Sherman: “Yes very well. I think in large part because there’s a cross-over ethic in every aspect of the course, so one group provides feedback on another, there were some real challenges in particular in terms of language, but people stepped to the fore and had a go which is great. There was also a real empathy across the groups because they’re each doing a similar task and so they’re much more self-circumspect in that they review what they’ve done before looking at what someone else has done. I think that’s made people more open to sharing, more open to being vulnerable and has that worked really well in terms of the interactions between individuals.”
OFC Media: New Zealand Football has been working along with OFC and UEFA on the course, has that been an enjoyable experience?
Sherman: “Yes. Obviously the relationship is really good, I have a good personal relationship with Patrick and Didier. Didier has been hugely involved and contributed enormously to the process, as has Dylan [Choi] and Paul [Toohey], so it has been a productive relationship thanks to a good understanding of the roles and who would be contributing what.
In terms of UEFA, I think the person that they nominated was absolutely perfect because he came into the environment with a view of seeing what we were doing. Flemming recognised that we were already operating at a high level and added the right level of question and challenge to take us to another level, rather than maybe trying to impose an external model. I think the gratifying thing for us is when Flemming is comparing the course with the best in Europe, he’s putting it on a par with them which is really pleasing.”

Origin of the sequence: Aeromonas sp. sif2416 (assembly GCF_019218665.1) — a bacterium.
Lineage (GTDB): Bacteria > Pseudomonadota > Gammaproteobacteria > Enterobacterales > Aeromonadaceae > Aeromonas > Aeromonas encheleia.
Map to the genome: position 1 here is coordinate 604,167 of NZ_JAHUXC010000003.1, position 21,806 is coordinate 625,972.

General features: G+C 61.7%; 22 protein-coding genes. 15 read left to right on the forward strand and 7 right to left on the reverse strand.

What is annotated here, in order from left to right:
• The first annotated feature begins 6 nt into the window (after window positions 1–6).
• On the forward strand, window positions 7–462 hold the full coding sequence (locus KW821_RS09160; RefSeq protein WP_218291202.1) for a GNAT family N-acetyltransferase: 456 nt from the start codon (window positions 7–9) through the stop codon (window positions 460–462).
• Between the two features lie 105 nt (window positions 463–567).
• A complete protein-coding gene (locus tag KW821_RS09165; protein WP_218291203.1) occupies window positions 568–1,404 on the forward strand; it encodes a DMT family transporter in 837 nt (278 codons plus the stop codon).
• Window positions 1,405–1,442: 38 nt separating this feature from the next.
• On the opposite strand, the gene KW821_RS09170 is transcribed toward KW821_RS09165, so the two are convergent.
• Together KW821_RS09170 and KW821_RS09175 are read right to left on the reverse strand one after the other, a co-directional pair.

OFC Media: The Coach Education Pathway is incredibly important for the development of football and this is another step on the pathway, what are the thoughts from the NZF perspective that there’s now another step in that pathway that coaches can complete here in Oceania, without having to travel?
Sherman: “I think it is absolutely essential that there is now an opportunity to extend yourself in the region. Traditionally there’s been the B Licence or Level 3 and that’s been the ceiling. When you go overseas there’s financial challenges and time commitments among other things. But also with the overseas perspective there’s a lack of cultural identity either in the educational process or in the content. Now that gap has been closed, and we’ve got an opportunity where we know that we’re delivering something at a high level, we know it’s comparable with world standards, we know it’s based on a sound methodology and it’s presenting opportunities for growth here in the region which is something that can’t be underestimated.”
OFC Media: How important is it to adapt to the environment in terms of a coaching course, like when you talk about the cultural aspects, how important is it to have content that relates to the candidates?Sherman: “I am confident that if we delivered the same course in Europe the content would transfer no problem because it’s based on football and football doesn’t change. It’s also based on competencies which are applicable anywhere in the world. However I think when you move into another environment, away from your cultural connections and that synergy that you get within your own region, isn’t a bad thing but it’s a challenge. And that presents a danger that the challenge of integrating into a new environment then overshadows the learning. So when it’s in your own environment, or one you’re more comfortable with, you can focus on the stresses and challenges of learning rather than going into an environment where it’s all significantly new to you.“
Part 1 of the first OFC/NZF A Licence was held in Auckland, New Zealand from 30 November to 11 December 2015.